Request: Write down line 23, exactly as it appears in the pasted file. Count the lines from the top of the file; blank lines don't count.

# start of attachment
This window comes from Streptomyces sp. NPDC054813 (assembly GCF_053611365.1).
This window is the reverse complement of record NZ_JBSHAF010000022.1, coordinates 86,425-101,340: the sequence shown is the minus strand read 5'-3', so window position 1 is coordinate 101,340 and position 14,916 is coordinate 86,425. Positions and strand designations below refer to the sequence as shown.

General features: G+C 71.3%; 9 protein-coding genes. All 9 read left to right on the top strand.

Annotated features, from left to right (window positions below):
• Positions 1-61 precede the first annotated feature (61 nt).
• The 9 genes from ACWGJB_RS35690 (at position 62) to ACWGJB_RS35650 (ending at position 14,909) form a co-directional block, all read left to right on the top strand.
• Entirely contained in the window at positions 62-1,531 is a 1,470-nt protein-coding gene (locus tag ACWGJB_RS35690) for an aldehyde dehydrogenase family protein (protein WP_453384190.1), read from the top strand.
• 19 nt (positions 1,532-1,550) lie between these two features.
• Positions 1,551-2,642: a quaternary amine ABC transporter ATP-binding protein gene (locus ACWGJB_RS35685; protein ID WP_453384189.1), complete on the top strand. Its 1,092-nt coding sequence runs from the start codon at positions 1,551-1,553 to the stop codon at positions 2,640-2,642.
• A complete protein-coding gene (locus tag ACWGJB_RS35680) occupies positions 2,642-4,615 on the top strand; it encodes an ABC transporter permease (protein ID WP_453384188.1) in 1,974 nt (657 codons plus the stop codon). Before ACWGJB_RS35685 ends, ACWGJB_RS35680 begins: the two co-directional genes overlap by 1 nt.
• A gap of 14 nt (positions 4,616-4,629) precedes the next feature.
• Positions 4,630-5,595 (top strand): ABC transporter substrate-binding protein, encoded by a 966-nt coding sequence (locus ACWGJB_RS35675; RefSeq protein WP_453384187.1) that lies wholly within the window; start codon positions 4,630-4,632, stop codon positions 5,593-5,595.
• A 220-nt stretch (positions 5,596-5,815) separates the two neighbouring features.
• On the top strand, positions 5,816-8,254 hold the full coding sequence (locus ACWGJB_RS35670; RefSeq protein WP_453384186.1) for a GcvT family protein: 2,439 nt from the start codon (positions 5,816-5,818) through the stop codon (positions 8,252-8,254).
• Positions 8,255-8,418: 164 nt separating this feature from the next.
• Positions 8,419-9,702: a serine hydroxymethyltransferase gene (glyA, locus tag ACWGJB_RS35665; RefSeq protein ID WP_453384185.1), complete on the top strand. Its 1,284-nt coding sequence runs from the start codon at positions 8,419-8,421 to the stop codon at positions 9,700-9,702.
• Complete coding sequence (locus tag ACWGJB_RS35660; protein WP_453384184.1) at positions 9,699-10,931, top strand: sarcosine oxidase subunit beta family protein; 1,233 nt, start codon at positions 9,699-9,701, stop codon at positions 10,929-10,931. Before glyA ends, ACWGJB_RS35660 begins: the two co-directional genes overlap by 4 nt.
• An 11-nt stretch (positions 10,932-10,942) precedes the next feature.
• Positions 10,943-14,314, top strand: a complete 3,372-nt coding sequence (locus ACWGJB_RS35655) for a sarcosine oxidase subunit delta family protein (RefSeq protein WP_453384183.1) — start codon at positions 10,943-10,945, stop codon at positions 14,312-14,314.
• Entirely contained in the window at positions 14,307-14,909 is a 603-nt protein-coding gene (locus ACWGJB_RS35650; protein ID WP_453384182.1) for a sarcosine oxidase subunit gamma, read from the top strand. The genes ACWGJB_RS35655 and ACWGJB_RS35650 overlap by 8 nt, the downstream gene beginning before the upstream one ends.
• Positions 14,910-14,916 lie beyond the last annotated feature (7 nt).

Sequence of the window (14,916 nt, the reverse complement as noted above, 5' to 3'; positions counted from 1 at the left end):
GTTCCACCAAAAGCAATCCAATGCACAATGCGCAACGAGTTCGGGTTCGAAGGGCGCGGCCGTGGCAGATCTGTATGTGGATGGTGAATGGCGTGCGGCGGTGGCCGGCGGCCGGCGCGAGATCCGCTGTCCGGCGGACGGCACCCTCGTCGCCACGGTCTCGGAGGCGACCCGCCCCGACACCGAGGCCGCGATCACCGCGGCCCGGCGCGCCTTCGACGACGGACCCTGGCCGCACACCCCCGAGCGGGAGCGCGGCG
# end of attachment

GTTCCACCAAAAGCAATCCAATGCACAATGCGCAACGAGTTCGGGTTCGAAGGGCGCGGCCGTGGCAGATCTGTATGTGGATGGTGAATGGCGTGCGGCGGTGGCCGGCGGCCGGCGCGAGATCCGCTGTCCGGCGGACGGCACCCTCGTCGCCACGGTCTCGGAGGCGACCCGCCCCGACACCGAGGCCGCGATCACCGCGGCCCGGCGCGCCTTCGACGACGGACCCTGGCCGCACACCCCCGAGCGGGAGCGCGGCG